Regarding the topic of how music is consumed, as I seem to understand that it is what you are refering to when saying “not about contributing to any ‘debate’ on the subject – I just don’t consider this debate – it’s fait accompli”, and since it is very much the angle I wanted David to adopt for his review: you may not consider there is any debate happening about how music is consumed, but there is. Big time. CD sales are slumping, but we’re not here seeing such an increase in legal music download that it is as black and white as when CD sales overtook vinyl sales. And the way music is being consumed, primarily as a good and not as an artform, may not be entirely new, but it is much more pronounced now. That IS a massive change in itself. We (a general we) want music on the go anytime, we want our ringtones to be the latest hits, or our favourite tunes, we will soon be able to buy music we hear in Starbucks (that is if you even bother with Starbucks, but that’s a different topic of conversation altogether), etc… When I was growing, all these years ago (LPs were STILL the norm, would you believe), music was something you cherished, something you longued for, simply because you couldn’t really access it all the time. Of course, there were walkmans (I am not that old after all), so you could take music with you, but unless you wanted to carry hundreds of tapes with you, your choice while on the move was quite limited.

    Somehow I still see music as much more than just a recorded set of notes, with someone singing over the top if necessary, so I like to have at least a CD in my hands that I can check out, appreciate the artwork, find out more about a track if I want to, and if the info is available on the cover. I feel a bit short-changed when I buy a piece of music and get an electronic file. That’s not however how ‘younger people’ see music overall. They can download as much as they want, get music for free on peer-to-peer networks, so why should they pay for it. But, what if they were given the choice to pay or not to pay. What if they were put in a position to judge whether they want to contribute or just get it for free? Because, in my opinion, that’s all Radiohead are offering here, but for a band of their stature to say to people who are keen to hear their music for any reason: ‘go on, help youselves, take the music and pay us if you feel like it’ is in no way arrogant, or a stunt. They are free to do what they want with their music. And how does that represent two fingers up at independent artist? David mentioned in his review that it has been done before, by what I understand is an independent band (I think). And it could well work again for more minor artists than Radiohead. I could work for Aphex. It could work for Coldplay. It could work for Philip Glass…

    Where the step taken by Radiohead contributes to the debate is just that: it may make other artists consider this as an option, labels perhaps, even majors. There are loads of initiatives to make music available for free, even from majors (wasn’t it Universal who was recently announcing they would make part of their catalogue available for free?), so what Radiohead are doing is no different. They are a band who are keen to put their work out, and this is a way to do it. They can, at least, support it as they most probably don’t ‘need’ the money. Selling records and playing gigs is still however, what they do to earn a living.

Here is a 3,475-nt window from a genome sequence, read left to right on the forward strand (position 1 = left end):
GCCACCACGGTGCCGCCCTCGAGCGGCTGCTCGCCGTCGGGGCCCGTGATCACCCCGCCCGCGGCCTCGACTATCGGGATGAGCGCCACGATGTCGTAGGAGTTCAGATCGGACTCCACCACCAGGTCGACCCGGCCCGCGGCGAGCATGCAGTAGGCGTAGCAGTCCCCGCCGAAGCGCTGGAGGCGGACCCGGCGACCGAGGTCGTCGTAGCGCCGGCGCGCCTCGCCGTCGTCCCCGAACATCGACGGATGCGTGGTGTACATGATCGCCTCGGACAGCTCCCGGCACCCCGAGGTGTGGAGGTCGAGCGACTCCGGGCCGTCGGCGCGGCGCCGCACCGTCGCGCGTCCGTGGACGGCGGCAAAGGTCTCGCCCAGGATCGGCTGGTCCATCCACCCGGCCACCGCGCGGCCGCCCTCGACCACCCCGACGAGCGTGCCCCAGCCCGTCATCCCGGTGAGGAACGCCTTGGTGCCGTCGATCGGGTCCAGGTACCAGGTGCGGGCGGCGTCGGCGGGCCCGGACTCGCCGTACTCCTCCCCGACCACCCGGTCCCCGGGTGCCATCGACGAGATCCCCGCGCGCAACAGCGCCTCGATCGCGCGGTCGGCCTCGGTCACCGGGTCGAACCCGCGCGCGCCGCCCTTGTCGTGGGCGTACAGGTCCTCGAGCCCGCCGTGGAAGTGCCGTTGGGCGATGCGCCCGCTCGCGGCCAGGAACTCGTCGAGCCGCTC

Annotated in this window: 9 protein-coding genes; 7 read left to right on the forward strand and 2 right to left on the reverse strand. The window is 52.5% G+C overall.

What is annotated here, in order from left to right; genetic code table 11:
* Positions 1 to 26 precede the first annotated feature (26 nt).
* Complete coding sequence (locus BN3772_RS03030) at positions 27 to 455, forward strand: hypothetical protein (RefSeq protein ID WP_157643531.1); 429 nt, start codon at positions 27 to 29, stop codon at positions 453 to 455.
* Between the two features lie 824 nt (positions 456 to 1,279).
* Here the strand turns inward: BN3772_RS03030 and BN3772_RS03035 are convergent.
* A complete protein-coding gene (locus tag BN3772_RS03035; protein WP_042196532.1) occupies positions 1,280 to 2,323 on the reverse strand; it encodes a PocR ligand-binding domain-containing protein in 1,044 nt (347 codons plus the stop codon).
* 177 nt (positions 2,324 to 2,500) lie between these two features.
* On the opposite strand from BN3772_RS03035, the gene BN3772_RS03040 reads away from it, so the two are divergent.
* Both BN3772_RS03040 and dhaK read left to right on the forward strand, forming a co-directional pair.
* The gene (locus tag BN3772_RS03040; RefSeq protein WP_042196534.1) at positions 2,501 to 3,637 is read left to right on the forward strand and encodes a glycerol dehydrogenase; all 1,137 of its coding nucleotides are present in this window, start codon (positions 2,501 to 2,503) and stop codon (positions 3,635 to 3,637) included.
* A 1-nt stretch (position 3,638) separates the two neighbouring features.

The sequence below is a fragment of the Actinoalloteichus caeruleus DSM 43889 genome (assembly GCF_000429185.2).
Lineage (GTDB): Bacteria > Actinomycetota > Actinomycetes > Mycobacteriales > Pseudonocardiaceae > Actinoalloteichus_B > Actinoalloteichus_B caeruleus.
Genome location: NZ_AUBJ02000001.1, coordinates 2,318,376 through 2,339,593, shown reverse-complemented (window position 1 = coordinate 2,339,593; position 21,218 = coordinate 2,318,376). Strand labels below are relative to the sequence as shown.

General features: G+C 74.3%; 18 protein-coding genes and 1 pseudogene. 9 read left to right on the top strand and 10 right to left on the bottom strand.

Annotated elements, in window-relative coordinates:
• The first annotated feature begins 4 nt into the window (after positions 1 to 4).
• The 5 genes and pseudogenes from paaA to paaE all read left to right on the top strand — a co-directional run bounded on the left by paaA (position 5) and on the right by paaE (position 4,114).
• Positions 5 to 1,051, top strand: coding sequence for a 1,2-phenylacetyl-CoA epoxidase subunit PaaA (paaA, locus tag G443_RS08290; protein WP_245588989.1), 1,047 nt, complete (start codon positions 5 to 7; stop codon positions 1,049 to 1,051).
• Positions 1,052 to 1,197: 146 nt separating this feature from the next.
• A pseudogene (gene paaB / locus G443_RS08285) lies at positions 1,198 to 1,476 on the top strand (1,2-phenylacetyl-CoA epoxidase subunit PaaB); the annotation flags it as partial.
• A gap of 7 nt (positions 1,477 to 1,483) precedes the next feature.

I am not dying to hear the album but that’s a personal thing. Still, I thing they are participating in the debate, and a debate there well and trully is, and I respect them for that.

  5. zaineticaon 18 Oct 2007 at 5:42 pm

    I have heard the album and its nothing special like most of their output, maybe one or two really good tunes in the overall body of work. 160 is not enough quality if you are buying something, you can definetly notice the compression and lack of definition. And if you want to look at the way music is going then Madonna signing a contract with a live events company is more interesting. Basically the record companies screwed the public by forcing us to buy CDs at double the price when they cost less to make a then the public screwed the record companies by using mp3 and forcing the companies to accecpt the format and structure. Now we have a situation where its very hard to make money from the music. The democratisation of the industry means everyone gets 5p. I guess its reverting back to a previous state, the recorded medium as a product is diminishing and we better get used to it and make our money else where with live music or something else. Remember that singles were only a promotional tool for albums and bands and look at the fuss people used to make over the top 40. The reasons, motivations and purpose of mediums have changed, its never just about the music not when it comes to business. Personally i wish it wouldnt change so that the artifacts value is diminished. But big labels deserve to suffer and very small labels like ourselves havnt invested enough to be destroyed, but labels inbetween could be in alot of trouble very soon.

    We have for free mp3s and for CDs, maybe thats called hedging our bets. We will just have to wait and see how it all settles down, if it every does.